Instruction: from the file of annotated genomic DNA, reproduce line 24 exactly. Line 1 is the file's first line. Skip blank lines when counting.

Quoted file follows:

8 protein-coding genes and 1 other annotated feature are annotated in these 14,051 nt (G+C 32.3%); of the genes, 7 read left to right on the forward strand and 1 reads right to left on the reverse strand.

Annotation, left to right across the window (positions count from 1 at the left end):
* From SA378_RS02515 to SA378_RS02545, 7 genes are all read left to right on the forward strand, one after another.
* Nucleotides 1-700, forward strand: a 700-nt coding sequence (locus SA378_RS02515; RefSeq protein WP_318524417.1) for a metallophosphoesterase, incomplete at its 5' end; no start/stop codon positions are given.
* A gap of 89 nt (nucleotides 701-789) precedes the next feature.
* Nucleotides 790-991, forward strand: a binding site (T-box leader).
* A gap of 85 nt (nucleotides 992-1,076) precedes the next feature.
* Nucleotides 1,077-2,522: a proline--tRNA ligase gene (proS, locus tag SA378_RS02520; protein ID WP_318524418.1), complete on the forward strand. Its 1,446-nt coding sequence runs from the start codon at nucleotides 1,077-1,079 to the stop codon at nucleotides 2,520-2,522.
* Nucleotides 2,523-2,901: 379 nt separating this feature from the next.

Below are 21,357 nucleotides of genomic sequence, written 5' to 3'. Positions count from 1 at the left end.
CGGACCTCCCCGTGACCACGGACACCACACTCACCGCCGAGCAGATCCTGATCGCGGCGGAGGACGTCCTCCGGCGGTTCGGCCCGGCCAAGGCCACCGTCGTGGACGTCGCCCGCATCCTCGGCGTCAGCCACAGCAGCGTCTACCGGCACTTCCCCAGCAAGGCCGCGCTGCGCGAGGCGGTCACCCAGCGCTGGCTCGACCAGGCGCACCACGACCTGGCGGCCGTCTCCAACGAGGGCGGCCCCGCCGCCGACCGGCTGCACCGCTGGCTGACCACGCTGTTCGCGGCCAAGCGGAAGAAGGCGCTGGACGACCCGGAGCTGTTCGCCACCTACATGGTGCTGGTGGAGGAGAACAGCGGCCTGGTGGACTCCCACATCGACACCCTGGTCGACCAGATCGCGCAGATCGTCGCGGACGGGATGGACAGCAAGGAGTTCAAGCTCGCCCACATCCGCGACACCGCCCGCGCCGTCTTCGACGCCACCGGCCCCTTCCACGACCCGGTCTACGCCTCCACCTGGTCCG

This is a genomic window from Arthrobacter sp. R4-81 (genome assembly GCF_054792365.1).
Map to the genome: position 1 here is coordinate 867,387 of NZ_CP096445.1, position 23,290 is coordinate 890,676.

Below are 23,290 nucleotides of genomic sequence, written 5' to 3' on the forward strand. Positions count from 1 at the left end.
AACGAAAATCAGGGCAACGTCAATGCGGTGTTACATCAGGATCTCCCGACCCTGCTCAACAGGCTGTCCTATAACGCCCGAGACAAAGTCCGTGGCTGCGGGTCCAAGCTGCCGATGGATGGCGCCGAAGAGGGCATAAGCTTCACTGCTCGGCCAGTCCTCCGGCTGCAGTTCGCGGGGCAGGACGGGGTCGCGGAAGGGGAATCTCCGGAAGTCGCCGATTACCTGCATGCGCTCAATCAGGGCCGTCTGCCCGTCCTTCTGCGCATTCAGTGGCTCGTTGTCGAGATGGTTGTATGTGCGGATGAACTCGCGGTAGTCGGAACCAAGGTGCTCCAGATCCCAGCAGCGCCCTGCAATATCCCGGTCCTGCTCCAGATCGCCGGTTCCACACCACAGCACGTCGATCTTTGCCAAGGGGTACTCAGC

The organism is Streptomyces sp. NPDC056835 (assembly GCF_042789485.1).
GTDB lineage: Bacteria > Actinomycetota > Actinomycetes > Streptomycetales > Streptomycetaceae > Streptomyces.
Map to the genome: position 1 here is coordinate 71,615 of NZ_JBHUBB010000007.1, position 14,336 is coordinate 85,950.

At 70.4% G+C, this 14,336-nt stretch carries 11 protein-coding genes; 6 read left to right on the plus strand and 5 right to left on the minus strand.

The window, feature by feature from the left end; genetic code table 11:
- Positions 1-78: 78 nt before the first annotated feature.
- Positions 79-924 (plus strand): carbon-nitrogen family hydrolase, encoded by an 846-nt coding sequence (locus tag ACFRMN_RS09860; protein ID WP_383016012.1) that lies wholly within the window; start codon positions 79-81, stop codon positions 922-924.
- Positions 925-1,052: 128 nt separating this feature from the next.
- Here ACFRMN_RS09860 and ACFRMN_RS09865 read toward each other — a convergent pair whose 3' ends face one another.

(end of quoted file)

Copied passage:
- Here ACFRMN_RS09860 and ACFRMN_RS09865 read toward each other — a convergent pair whose 3' ends face one another.